A Late-Night Surprise in Vietnam
Jayden came stomping through the door to our shared hotel room. He was completely oblivious to the fact that it was 2:32AM on a Wednesday night, and his roommate was trying to sleep.
In the quick 10 seconds it took him to reach the side of my bed, I decided that I was asleep. I smelt the alcohol drifting off him, and his nightly routine of smoking before bed was fresh.
“Nadine, you awake?”
I didn’t answer. He said nothing and awkwardly stood by my bed. Slowly, anxiety started to sink in. Could he see through the act? Were my legs laying in a weird position? Was my eye twitching?
The longer he stood there, the more I started to feel guilty for ignoring him. He could have been hurt for all I knew. I was forced to answer the idiot.
“Yeah Jayden, what’s up?” I mumbled, turning over to face him.
Jayden towered over me, a moonlit silhouette covering half of his face. He sported a slimy grin to match his dirty Bintang singlet. I snuck a quick look around him. An elegant Thai woman stood by the doorway, tall and slim. How’d he manage that?
“I need a favour.”
When I first met Jayden, he seemed cool in a nothing-bothers-me-kind of way. On day one of our tour through Vietnam, I arrived in our room first and started setting up my clothes for the next day. Jayden arrived an hour later. He opened the door, gave me a huge grin and shouted, “Sawadee Khrup!” I don’t think he released he was saying hello in Thai even though we were travelling through Vietnam. But even if he did, he wouldn’t have cared.
I knew I should have kept an open mind, and I was trying to not be so judgmental of others, but it was hard when I learned I was assigned to share a room with Jayden. He wasn’t much of a conversationalist except for the topics of booze and weed. He liked his women, especially Vietnamese women.
“Yeah, what?” I asked, preparing myself.
“Could you be asleep?”
I flicked one more look at the woman by the door. “Why?”
“I have a girl outside,” he stated as if it was a normal thing to tell his roommate of five days. “So please, can you just, like, turn around and pretend to be asleep?”
Like the pushover I am, I turned over and bunched the covers over my shoulders. Jayden got the message and his footsteps left my bed. I pressed the side of my head deeper into the pillow.
It was times like this I wished I had a backbone. I could hear my mother saying, “You need to stand up for yourself more!” I’ve never been that type of person, too hunched over with anxiety to even try.
I didn’t close my eyes, as if doing so would help me hear clearer. Instead, I stared at the bleak white wall, relying on only my hearing to understand what was going on. I had nothing to do. I was trapped inside my body, with only my mind to distract me.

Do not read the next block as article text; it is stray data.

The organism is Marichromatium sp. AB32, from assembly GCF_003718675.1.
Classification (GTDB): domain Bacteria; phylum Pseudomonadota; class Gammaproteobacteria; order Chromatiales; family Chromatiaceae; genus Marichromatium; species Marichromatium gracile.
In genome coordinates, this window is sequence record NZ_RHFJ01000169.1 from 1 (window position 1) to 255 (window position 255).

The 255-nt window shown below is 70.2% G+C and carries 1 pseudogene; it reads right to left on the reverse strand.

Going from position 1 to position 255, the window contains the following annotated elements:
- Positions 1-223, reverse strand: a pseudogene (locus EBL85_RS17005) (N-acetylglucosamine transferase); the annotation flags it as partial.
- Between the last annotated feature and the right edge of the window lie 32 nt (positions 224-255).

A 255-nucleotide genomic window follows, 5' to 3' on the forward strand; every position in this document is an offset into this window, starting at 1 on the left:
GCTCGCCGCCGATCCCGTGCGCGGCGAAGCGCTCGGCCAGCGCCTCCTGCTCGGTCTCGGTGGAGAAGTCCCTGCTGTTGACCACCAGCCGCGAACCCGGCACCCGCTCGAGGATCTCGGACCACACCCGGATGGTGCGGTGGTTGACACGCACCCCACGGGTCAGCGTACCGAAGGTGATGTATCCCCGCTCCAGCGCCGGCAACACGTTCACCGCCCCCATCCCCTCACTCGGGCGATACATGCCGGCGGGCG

Footsteps and a few giggles in, and I already wanted to jump out of the open window above the bed.
“Here, here,” Jayden whispered.
More giggling filled the room and I froze. I became hyper-aware of myself. Do I look asleep? My neck was cramping, but I couldn’t move.
The springs in the bed creaked. More giggles and clothes hit the ground with soft thuds. Lovers mumblings were exchanged. I moved my head a little to the side, conscious about the sound of my hair scraping along the pillow. How embarrassing! If I get caught, I’ll be called a pervert, I thought.
I tried to imagine I was somewhere else and not privy to what was happening over my shoulder. It was difficult to push the wet sounds out of my head. Unfortunately, our sense of hearing is one thing we can’t turn off.
The commotion started to pick up pace, maybe due to Jayden being too eager.
“Um, what is this?” Jayden asked. The shuffling stopped.
“Oh boy, boy,” the lady giggled again
“Oh shit,” Jayden exclaimed, close to a high-pitched squawk. “Um okay. I don’t like boys.”
She wasn’t happy about that. She spat a vociferous flurry of foreign words, which made me flinch. Maybe she was trying to wake me up. Clothes were rustled about, and a minute later, a door was slammed, blocking out any light from the hallway. Our neighbours had probably heard everything that happened within our small room.
It was quiet for about a minute before Jayden jumped to the floor and thundered over to my side again.
“Holy shit, Nadine, she was a guy,” he laughed.
I ignored him as I tried to silence the anger that was quickly consuming me.
“She was a fucking Thai ladyboy!”
I didn’t say anything; I just stared at the wall with a passive-aggressive shrug directed at Jayden. As much of a selfish prick as he was, at that moment, he could read body language surprisingly well. He gets the hint and turned to walk away, sniggering to himself.
“Well, I’m going out again,” Jayden chuckled and grabbed another freshly rolled cigarette.
The next morning, while Jayden was still in his booze-induced coma, I paid for a single room upgrade.
Cover by Annie Spratt